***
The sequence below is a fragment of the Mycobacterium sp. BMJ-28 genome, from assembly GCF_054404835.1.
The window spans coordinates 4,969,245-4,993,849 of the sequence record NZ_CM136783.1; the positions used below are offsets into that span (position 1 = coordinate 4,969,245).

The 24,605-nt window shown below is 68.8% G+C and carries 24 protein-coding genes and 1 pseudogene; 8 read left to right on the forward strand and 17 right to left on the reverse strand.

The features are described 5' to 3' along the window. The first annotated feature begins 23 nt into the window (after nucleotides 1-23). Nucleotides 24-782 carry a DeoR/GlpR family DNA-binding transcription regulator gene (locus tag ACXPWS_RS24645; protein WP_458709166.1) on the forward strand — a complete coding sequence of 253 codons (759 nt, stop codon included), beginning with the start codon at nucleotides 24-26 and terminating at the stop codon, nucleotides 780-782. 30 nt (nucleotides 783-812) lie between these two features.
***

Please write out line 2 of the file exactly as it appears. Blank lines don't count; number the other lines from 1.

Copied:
The window spans coordinates 4,969,245-4,993,849 of the sequence record NZ_CM136783.1; the positions used below are offsets into that span (position 1 = coordinate 4,969,245).